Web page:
Monday, June 29, 2009

Through the Opera Glasses - 21 - Merlin

I've just started watching a new series that debuted in Canada and the US on June 21st, but which aired originally on BBC One on Sept. 20th of last year.

When I saw previews of this show, I had the wild hope of falling for it, even as I prepared myself for the worst.

You see, I'm a massive King Arthur fan. That often doesn't bode well for Arthur adaptations, because a very clear Arthur and the whole cast of characters live inside of me.

I'm more in the Arthur-in-Dark-Age-Britain camp. I like it when the story is set during the changeover from Roman rule to the various tribes of Britain duking it out amongst themselves before the Saxons invade.

But if we're going to go for medieval, shooting the series on location at a real French castle is fantastic.

In a previous rant here at Through the Opera Glasses, I bemoaned the pain of sitting through productions with sucky costumes.

Can you hear me sigh the sigh of delight with these lovelies? Just look at King Uther, played by Anthony Head.

The Arthur who lives inside my mind has dark hair, but I won't quibble with Bradley James. I like pretty much everything about him.

The show's creators have taken all the normal relationships between the characters and reset them so that Arthur and Merlin can be contemporaries. I actually like all the dynamics that have evolved so far, believe it or not.

And what do you mean, you don't have an Arthur who lives inside your mind...?

Merlin arrives in Camelot to find that magic is outlawed by King Uther, and is punishable by death. He must keep his magical abilities a secret as he is chosen to serve Prince Arthur.

Merlin is played by Colin Morgan, also very likeable.

The traditional Merlin-the-wise-man figure is given to Gaius, Camelot's court physician played by Richard Wilson. He becomes Merlin's mentor, especially as he discovers Merlin's secret.

The dynamic between Arthur and Merlin really sets the tone for the whole series. If their relationship hadn't worked, there really wouldn't be a series.

But there is a perfect blend of youthful competition, respect for one another as they learn what the other is made of, and fierce loyalty that grows between them.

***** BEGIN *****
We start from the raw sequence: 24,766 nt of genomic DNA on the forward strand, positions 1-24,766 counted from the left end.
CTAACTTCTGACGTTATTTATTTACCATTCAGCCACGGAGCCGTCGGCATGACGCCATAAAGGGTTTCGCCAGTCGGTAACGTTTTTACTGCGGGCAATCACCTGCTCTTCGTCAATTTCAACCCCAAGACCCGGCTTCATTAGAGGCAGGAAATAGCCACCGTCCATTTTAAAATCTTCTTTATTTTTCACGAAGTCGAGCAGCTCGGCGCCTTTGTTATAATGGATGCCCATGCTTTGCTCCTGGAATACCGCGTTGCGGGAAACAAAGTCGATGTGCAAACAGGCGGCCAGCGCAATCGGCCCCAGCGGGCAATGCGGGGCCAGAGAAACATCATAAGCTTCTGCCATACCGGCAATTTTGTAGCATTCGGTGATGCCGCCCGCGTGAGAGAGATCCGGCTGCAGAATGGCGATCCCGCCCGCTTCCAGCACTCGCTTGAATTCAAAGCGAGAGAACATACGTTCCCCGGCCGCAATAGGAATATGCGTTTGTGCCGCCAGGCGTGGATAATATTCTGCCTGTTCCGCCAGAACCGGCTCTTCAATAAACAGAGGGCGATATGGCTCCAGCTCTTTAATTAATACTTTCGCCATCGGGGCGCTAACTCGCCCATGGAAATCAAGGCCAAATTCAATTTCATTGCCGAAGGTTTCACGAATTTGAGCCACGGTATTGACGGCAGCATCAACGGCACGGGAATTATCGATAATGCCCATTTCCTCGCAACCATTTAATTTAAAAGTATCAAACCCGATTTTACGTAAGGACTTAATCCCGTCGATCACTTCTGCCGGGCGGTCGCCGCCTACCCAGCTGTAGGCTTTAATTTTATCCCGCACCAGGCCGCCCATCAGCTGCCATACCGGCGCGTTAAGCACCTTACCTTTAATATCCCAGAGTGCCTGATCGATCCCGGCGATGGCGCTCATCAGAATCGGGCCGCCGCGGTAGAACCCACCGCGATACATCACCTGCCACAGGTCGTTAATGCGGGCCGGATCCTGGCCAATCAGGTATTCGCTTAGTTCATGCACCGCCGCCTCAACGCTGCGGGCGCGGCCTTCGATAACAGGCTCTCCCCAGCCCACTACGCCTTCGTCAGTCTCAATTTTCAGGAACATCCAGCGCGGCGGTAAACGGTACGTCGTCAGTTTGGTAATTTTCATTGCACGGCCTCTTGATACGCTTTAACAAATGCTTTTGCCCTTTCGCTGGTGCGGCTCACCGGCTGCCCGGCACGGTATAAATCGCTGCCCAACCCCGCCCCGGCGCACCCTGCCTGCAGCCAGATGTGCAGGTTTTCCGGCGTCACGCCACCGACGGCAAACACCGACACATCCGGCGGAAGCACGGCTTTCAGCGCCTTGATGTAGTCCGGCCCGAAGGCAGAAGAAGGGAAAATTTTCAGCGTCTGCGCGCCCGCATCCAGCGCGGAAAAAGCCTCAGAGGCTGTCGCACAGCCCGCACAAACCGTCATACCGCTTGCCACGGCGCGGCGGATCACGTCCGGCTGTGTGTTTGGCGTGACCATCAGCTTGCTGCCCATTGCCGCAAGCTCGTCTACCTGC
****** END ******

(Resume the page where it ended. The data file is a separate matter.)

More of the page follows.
The character of Morgana - usually a sinister figure bent on destroying Arthur - appears here as King Uther's ward, a sister of sorts to Arthur and so far a caring and very likeable woman. Morgana is played by Katie McGrath.

She is served by Gwen, another twist on the legend. Here Gwen comes from the lower town, and seems to have a crush on Merlin.

As always happens in medieval stories - and why I like them so much - living in royal circles is a tightrope act of staying out of life-or-death trouble. Here Gwen discovers how easy it is to have the tables turned on her.

Gwen is played by Angel Coulby.

Did I mention there's great sword fighting? If there's anything I love as much as ballet, it's sword fighting. And with these beauties - not so much rapiers. I need that ringing sound of real blades knocking together.

You can check out the series sites at BBC's Merlin or NBC's Merlin.

Here's the trailer for the series. Enjoy!

Ms Snarky Pants says I hadn't even heard about this series! Some Arthur fangurl I am!

Ailurophile says I'm a huge King Arthur fan too. Thanks for this very interesting review.

Thomma Lyn Grindstaff says Wow, that looks like a fascinating series. One of my favorite books ever is The Mists of Avalon.


MsSnarkyPants said...

I am officially intrigued. You have intrigued me. I hadn't even heard about this series! Some Arthur fangurl I am!

Ailurophile said...

I'm a huge King Arthur fan too. Thanks for this very interesting review. I'm looking forward to watching Merlin..

Have a good week :)

Thomma Lyn said...

Wow, that looks like a fascinating series. One of my favorite books ever is The Mists of Avalon by Marion Zimmer Bradley, in which Morgaine is a compelling and sympathetic character.

Travis said...

There are some things I like about this series...such as the costumes and the acting. The show seems to have enough of a budget that the effects are reasonably good. And the stunts and sword fighting are quite good.

However, the setting is a bit too clean. And I'm not sure if I care for the resetting of the legend. But I think these quibbles are minor. I am enjoying the show. King Arthur has always been Richard Harris. Now have you read Guy Gavriel Kay's Fionnavar Tapesty? It uses the Arthurian legend beautifully.

Julia Smith said...

Ms Snarky Pants - You're still a fangurl. I know you are!

Ailurophile - King Arthur fan, I salute you.

Thomma Lyn - I haven't read that one, but I did see the TV adaptation and enjoyed parts of it.

Travis - Another book I haven't read, but I tend to avoid reading too many Arthur stories. I have one in my head that I hope to share, if you know what I mean...

Susan said...

I just found this series on CBC too. What did you think? I thought production values fairly high, but the dialogue was awful. It really is! and yet they have such fabulous actors. *sigh* I have another episode to watch, but I'm disappointed more than anything, and yet other bloggers over in the UK loved this!! Tell me if I'm wrong!